Media Disseminated Myths about Obamacare - by Stephen Lendman
Pro or con, major media spin distorts, exaggerates, and lies to avoid key truths on this critically important issue. After the House passed HR 3962: Affordable Health Care for America Act, a November 11 Nation magazine editorial (likely by editor, publisher, and part-owner Katrina vanden Heuvel) admitted the bill's faults, yet praised it saying:
-- "something remarkable happened on November 7 when the House voted 220-215 for legislation that the Congressional Budget Office says will extend insurance coverage to 36 million uncovered Americans....in the House bill there is certainly something to work with, and something to fight for."
Earlier on MSNBC's Morning Joe, she hailed the moment as "a historic day....a victory in Congress....this is the most important piece of legislation we've seen in decades."
In a September 9 article titled, "Obama Shows His Progressive Spine," vanden Heuval praised his "plain-spoken, at times tough, and masterful address to a joint session of congress....about the importance of healthcare reform as a test of our nation's character."
Never mind how HR 3962's 1,990 pages ration care to enrich the insurance, drug and large hospital chain cartels that love it but want more. Insurers especially are lobbying furiously for its no public-option dream bill to give them an open field for millions more customers returning billions more profits.
The drug cartel endorsed HR 3962 for the millions more customers it'll get, forced to pay 70% more on average than consumers in other OECD countries, according to a 2008 Robert Wood Johnson Foundation (RWJF) study.
On November 15, New York Times writer, Duff Wilson headlined, "Drug Makers Raise Prices in Face of Health Care Reform" in explaining that the industry raised wholesale brand name prices about 9% in the last year when the CPI fell 1.3%. According to industry analysts, it added more than $10 billion to the cost that will exceed $300 billion this year.
The RWJF study also showed insurance company administrative costs to be six times higher than in other developed countries. They go for marketing (including sales and advertising), claims processing, utilization review, high executive pay, and profits - providing no care, just needless costs that universal single-payer coverage can eliminate but won't because Congress won't touch it.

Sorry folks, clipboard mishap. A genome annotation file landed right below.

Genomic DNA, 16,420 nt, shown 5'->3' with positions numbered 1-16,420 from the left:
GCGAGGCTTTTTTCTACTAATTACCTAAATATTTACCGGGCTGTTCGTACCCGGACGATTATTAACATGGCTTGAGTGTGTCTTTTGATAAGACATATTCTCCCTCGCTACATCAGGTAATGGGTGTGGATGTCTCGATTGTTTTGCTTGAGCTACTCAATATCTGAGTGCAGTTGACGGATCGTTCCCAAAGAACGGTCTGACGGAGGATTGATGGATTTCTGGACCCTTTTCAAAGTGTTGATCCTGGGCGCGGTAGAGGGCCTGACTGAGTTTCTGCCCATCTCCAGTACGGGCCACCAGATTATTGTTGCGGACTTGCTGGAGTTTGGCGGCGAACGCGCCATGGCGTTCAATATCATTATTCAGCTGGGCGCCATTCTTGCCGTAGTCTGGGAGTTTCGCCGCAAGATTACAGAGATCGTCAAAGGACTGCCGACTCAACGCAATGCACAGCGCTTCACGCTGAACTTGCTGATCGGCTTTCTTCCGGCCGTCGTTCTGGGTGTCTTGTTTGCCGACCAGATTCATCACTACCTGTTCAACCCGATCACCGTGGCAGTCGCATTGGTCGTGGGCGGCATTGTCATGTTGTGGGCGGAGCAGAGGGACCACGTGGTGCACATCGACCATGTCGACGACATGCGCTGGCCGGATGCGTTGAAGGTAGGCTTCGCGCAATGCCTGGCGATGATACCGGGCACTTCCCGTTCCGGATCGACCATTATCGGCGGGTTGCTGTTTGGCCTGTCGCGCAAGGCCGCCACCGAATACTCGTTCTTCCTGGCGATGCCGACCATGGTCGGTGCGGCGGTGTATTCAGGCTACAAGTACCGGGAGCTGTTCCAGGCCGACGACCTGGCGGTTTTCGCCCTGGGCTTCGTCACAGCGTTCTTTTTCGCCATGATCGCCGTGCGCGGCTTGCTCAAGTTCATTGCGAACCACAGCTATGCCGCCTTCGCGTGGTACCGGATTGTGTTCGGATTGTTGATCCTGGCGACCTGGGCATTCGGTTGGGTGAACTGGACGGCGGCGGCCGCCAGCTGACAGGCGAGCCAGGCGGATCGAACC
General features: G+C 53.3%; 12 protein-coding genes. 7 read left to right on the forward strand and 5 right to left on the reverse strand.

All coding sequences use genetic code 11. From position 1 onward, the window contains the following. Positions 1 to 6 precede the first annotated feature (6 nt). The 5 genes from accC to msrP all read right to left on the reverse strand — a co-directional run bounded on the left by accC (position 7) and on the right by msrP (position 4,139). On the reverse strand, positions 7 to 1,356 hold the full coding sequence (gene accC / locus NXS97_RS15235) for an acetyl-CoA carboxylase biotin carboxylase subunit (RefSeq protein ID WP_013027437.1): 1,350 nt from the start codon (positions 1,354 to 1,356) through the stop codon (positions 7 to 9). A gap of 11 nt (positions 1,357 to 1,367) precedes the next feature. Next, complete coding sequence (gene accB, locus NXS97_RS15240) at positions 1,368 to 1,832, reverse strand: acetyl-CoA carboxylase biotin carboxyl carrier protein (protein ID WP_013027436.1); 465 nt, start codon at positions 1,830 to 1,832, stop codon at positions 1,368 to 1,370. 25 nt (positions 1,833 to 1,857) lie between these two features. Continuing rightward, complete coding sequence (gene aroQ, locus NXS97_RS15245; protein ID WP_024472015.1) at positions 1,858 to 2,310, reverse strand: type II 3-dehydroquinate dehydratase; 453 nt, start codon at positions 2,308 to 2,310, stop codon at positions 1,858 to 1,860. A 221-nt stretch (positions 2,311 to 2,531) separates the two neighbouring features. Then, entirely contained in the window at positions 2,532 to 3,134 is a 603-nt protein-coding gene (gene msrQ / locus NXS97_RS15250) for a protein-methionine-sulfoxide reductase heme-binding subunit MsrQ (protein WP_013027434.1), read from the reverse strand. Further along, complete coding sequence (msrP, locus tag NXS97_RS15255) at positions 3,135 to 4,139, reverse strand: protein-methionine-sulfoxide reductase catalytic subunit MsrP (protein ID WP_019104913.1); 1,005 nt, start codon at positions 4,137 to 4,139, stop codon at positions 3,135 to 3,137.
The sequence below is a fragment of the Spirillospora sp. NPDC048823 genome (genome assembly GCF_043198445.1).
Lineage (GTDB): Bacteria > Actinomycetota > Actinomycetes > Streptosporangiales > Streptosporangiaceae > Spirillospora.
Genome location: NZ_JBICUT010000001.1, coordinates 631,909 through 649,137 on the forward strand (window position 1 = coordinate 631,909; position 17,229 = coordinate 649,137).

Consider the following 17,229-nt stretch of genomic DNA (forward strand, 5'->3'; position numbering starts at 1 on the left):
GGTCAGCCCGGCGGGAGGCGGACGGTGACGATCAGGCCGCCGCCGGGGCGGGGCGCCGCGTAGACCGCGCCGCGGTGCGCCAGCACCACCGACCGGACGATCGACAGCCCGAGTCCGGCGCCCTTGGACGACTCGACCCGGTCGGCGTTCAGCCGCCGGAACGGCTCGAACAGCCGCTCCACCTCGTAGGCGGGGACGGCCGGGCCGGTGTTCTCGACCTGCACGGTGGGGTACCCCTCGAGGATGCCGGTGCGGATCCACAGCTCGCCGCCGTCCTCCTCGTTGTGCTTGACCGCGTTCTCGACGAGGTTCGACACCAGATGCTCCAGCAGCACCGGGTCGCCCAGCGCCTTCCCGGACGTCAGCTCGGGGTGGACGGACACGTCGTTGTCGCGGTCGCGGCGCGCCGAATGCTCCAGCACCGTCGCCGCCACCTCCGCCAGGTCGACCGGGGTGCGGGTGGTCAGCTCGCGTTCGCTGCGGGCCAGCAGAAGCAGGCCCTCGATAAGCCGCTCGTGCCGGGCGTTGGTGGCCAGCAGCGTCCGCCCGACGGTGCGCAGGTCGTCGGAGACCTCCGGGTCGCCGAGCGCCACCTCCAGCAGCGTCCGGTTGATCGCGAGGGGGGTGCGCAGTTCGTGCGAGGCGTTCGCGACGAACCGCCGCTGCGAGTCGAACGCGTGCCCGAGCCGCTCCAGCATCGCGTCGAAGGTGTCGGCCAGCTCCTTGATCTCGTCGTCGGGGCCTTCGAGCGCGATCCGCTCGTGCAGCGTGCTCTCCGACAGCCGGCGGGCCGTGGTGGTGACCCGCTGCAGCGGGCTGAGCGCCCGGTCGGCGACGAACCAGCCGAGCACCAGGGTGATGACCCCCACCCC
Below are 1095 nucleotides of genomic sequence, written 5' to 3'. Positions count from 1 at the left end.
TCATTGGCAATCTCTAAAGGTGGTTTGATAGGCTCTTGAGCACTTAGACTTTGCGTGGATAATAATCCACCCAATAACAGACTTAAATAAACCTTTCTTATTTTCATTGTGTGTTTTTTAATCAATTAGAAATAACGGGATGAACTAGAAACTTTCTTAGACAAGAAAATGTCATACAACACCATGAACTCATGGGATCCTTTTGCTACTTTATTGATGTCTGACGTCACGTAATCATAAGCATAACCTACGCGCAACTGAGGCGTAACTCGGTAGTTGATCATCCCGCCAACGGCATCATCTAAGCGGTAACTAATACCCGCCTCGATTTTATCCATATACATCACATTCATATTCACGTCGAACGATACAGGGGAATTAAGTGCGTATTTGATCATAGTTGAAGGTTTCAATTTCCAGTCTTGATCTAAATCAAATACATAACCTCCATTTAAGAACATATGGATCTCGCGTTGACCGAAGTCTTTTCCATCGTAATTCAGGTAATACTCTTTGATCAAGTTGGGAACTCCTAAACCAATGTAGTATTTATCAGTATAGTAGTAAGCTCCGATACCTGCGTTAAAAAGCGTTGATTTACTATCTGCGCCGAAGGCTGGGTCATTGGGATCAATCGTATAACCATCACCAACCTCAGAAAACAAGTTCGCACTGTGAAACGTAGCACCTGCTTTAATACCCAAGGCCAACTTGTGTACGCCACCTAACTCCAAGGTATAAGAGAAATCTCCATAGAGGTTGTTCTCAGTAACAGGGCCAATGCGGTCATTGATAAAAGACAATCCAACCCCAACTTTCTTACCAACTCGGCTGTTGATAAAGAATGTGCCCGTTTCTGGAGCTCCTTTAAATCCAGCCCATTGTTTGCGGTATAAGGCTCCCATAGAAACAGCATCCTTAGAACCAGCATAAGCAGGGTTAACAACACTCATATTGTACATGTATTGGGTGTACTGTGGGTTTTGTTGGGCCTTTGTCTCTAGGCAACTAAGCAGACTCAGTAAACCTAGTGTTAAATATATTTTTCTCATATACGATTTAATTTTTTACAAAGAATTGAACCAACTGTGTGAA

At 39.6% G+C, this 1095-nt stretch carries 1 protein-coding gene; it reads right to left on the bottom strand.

The New York Times Endorses Obamacare
Earlier this year, Times editorials expressed support. An August 8 one titled, "The Massachusetts Model" used false arguments in defense, not for improving the health of state residents, but to show "it is more than possible to insure (most of them) and stay within planned budgets," yet profit insurers hugely and will continue to because containing "rising costs....will take great creativity and political will."
Physicians for a National Health Program (PNHP) called the Massachusetts Plan "A Failed Model for Health Care Reform" in a February 18, 2009 report stating:
"Back in 1988, Massachusetts passed a universal health care law very similar to the 2006" one mandating universal state coverage. "Since 1988, many states - Oregon, Minnesota, Tennessee, Vermont, Washington and Maine - have enacted (similar) reform aimed at achieving universal coverage. All failed."
While differing in detail, they "shared comment elements. (They) offered new public subsidies or expanded Medicaid for poor and near-poor people. (They) left the majority of private health insurance arrangements undisturbed, although many included new insurance regulations or state purchasing pools to help make affordable coverage available to individuals or small businesses. Some (Massachusetts 1988, Oregon 1992, Washington State 1993) contained mandates on employers or self-employed individuals."
The reforms achieved no more than "a temporary dent in the number of uninsured. (They) failed because they did not include effective cost-control measures. (As they rose), legislatures backed off from forcing employers and the self-employed from paying ever-rising premiums and the mandates were repealed." The 2006 Massachusetts model faces the same challenges, and since enacted, many remain uninsured because coverage is unaffordable. PNHP stated:
Massachusetts "failed to ensure the availability of comprehensive plans at affordable prices. Despite the merging of the small group and individual insurance markets, which was expected to lower costs in the individual market, premiums continue to be unaffordable for even the least comprehensive (skimpiest) plans..The private insurance plans available through the Commonwealth Choice program can be extremely expensive....It is not surprising that many of the state's uninsured have declined such coverage."